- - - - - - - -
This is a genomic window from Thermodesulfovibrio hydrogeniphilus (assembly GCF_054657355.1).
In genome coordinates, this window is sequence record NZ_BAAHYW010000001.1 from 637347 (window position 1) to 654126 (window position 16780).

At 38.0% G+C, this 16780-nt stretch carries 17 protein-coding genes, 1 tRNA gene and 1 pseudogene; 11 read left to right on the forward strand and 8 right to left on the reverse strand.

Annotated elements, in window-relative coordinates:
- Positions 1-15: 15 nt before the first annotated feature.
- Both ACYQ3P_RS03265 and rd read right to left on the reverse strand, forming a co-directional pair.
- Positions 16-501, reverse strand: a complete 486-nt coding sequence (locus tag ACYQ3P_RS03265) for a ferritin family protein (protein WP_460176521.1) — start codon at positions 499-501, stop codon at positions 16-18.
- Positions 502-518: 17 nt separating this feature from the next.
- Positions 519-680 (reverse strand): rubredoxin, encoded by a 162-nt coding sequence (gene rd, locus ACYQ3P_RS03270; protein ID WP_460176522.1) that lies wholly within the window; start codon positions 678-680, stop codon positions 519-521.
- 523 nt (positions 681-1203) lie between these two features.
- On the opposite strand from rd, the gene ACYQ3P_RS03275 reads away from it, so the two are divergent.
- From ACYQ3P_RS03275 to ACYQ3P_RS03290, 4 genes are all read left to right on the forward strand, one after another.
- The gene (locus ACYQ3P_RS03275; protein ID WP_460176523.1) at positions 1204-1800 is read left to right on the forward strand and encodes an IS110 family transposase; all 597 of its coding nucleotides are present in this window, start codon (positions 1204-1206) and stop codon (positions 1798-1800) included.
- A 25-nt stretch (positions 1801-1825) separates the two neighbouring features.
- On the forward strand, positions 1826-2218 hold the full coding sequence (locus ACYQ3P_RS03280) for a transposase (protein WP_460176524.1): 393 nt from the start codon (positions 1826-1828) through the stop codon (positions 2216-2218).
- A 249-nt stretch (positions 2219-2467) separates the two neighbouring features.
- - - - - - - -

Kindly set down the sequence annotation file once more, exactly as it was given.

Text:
This is a genomic window from Thermodesulfovibrio hydrogeniphilus (assembly GCF_054657355.1).
In genome coordinates, this window is sequence record NZ_BAAHYW010000001.1 from 637347 (window position 1) to 654126 (window position 16780).

At 38.0% G+C, this 16780-nt stretch carries 17 protein-coding genes, 1 tRNA gene and 1 pseudogene; 11 read left to right on the forward strand and 8 right to left on the reverse strand.

Annotated elements, in window-relative coordinates:
- Positions 1-15: 15 nt before the first annotated feature.
- Both ACYQ3P_RS03265 and rd read right to left on the reverse strand, forming a co-directional pair.
- Positions 16-501, reverse strand: a complete 486-nt coding sequence (locus tag ACYQ3P_RS03265) for a ferritin family protein (protein WP_460176521.1) — start codon at positions 499-501, stop codon at positions 16-18.
- Positions 502-518: 17 nt separating this feature from the next.
- Positions 519-680 (reverse strand): rubredoxin, encoded by a 162-nt coding sequence (gene rd, locus ACYQ3P_RS03270; protein ID WP_460176522.1) that lies wholly within the window; start codon positions 678-680, stop codon positions 519-521.
- 523 nt (positions 681-1203) lie between these two features.
- On the opposite strand from rd, the gene ACYQ3P_RS03275 reads away from it, so the two are divergent.
- From ACYQ3P_RS03275 to ACYQ3P_RS03290, 4 genes are all read left to right on the forward strand, one after another.
- The gene (locus ACYQ3P_RS03275; protein ID WP_460176523.1) at positions 1204-1800 is read left to right on the forward strand and encodes an IS110 family transposase; all 597 of its coding nucleotides are present in this window, start codon (positions 1204-1206) and stop codon (positions 1798-1800) included.
- A 25-nt stretch (positions 1801-1825) separates the two neighbouring features.
- On the forward strand, positions 1826-2218 hold the full coding sequence (locus ACYQ3P_RS03280) for a transposase (protein WP_460176524.1): 393 nt from the start codon (positions 1826-1828) through the stop codon (positions 2216-2218).
- A 249-nt stretch (positions 2219-2467) separates the two neighbouring features.